Thursday Open Thread

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  1. Any updates on Prof. Zywicki’s lawsuit to try to get exempted from GMU’s vaccination requirement? I see from PACER that he dismissed the complaint a couple of weeks after the post about it.

    1. You seem to have answered your own question.

      1. Well, it’s an interesting definition of “cave,” given that while they gave him the individual exemption, he also has to be tested weekly and has to remain 6′ away from everyone.

        Then again, this was prior to the change from EMUA to fully FDA-authorized, and means that there is no precedent since they dismissed the action.

        Seems like a standard litigation decision IMO.

        1. The so-called institution of higher learning may not have “caved,” but it, at a minimum, decided not to defend its position that one is incapable of naturally acquiring antibodies to the China virus.

          1. No. Quite literally, all it did was grant a medical exemption. And made him go through the same process as others who claimed exemptions but were unvaccinated- weekly testing and required distancing.

            Given the lack of precedent, it’s pretty meaningless at this point given that they could give the same exemption when a doctor writes in to say he can’t have the vaccination, with the same restrictions.

            PS- If you’d like to engage in meaningful dialogue with people about actual issues, it’s probably best to avoid terms that signal your bona fides, like “China virus.”

            1. “PS- If you’d like to engage in meaningful dialogue with people about actual issues, it’s probably best to avoid terms that signal your bona fides, like “China virus.””

              Excuse me: Kung Flu.

              1. Use the full scientific name:
                Communist Chinese Virus

                1. I am pretty sure a virus has neither a nationality nor an ideology.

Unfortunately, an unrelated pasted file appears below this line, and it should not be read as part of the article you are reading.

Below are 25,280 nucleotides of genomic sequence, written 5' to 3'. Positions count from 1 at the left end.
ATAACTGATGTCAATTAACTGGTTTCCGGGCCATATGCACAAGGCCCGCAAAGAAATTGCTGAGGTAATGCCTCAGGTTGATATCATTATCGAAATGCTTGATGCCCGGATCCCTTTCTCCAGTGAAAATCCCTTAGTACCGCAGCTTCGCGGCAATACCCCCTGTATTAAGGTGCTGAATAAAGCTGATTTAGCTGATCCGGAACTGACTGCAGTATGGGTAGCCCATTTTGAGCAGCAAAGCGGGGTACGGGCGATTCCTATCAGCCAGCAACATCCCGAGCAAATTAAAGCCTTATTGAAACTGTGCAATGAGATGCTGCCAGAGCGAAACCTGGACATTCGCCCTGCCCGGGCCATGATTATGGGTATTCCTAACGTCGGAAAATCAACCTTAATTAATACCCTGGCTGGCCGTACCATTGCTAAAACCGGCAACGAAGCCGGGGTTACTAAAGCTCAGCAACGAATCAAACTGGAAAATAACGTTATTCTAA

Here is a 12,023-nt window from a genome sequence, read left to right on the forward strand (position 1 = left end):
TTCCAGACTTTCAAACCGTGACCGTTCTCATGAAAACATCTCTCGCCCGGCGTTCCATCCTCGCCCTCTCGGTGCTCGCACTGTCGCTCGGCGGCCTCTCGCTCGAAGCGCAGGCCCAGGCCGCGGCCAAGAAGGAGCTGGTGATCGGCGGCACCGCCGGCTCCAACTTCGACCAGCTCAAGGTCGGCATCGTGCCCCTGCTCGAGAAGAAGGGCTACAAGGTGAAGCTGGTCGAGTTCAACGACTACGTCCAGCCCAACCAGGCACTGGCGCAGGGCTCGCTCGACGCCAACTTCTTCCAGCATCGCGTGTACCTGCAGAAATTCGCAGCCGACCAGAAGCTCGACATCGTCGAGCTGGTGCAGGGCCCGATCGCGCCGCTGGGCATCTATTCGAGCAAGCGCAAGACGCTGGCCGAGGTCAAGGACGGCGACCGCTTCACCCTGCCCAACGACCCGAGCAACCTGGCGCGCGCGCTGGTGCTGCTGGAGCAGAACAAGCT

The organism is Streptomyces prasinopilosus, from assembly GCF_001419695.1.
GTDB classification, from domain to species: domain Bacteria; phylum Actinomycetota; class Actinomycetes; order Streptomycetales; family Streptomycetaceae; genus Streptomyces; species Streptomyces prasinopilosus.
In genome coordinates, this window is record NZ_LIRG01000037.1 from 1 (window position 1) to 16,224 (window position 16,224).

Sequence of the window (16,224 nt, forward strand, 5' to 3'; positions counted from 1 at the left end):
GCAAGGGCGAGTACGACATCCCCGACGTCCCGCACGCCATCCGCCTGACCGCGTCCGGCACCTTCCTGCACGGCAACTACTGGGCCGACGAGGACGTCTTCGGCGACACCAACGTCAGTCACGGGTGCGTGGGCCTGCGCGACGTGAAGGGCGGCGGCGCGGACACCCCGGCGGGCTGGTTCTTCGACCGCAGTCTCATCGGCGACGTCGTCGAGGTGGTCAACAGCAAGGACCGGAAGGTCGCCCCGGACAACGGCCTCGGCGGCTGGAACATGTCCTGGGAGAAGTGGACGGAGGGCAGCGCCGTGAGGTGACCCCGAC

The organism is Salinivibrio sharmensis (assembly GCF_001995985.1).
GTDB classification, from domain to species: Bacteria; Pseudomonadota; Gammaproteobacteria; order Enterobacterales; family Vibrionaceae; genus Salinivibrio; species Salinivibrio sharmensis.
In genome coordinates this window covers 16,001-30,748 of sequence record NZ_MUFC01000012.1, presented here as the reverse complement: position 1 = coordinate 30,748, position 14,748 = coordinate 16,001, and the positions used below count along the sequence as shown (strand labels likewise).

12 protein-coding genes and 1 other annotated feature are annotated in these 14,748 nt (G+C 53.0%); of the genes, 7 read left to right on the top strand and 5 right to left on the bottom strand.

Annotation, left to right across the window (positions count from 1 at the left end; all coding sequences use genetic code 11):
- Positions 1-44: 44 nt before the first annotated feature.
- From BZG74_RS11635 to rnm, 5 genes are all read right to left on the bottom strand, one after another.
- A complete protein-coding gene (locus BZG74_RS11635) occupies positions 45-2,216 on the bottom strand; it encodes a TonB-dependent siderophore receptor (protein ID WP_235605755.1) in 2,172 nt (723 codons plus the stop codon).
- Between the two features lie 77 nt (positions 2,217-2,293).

1. It’s very pro-Republican. Seems only fair, considering the help they’ve given to it.

              2. Flu Manch?

                Winnie The Flu?

            2. No, quite literally GMU chose not to defend the lawsuit. Are you aware of a responsive pleading? Did GMU move to dismiss? Did it file an answer?

              1. No, quite literally Prof. Zywikci chose not to prosecute that lawsuit.

                Why would YOU defend a lawsuit that the Plaintiff dismissed?

                1. He dismissed the case because GMU agreed to give him the exemption rather than defend the lawsuit.

                  Why would a plaintiff prosecute a case when the defendant provides the primary relief sought?

                  1. Did you not read what I wrote? GMU mooted the case by providing him an individual medical exemption- the same that they would given to anyone who couldn’t take the vaccine.

                    In other words, he has to be tested weekly, and he has to maintain the social distancing, of all other non-vaxxed people. So his central claim was never tested or adjudicated.

                    That’s how most institutional litigation works. Shocked, I know.

                    But hey- you do you. 🙂

  2. TIL speaking of the recent hubbub over reproductive freedom, paternity tests are illegal or heavily restricted throughout much of Europe without state permission. I knew such restrictions existed in France but they are apparently are much more widespread and growing in recent years. No doubt there are efforts to export such regulations over here.

    1. Paternity tests tend to get in the way of women demanding child support from one man for a child another man sired. They’re inconvenient that way.

    2. I guess that’s why there isn’t a European version of the Maury show.

      “Hans, Du bist NICHT der Vater.
      Miguel, NO eres el padre
      Sergei, ты отец”

    3. wait, wut? Why would a paternity test be illegal?

      1. Why would a male seek a paternity test? Very likely he’s either trying to get out of paying child support, as Bellmore points out. Or he’s trying to prove his wife guilty of infidelity.

        Neither serves society’s goals of having children supported and women having sexual freedom. Things that don’t serve society’s should be banned.

        1. Oh, it’s worse than that. In Florida, if a child is conceived during a marriage, the husband is conclusively presumed to be the father and *isn’t allowed* to introduce evidence to the contrary.

          I don’t often find myself in agreement with the right wing grievance industry, but this is one issue on which they’re absolutely right.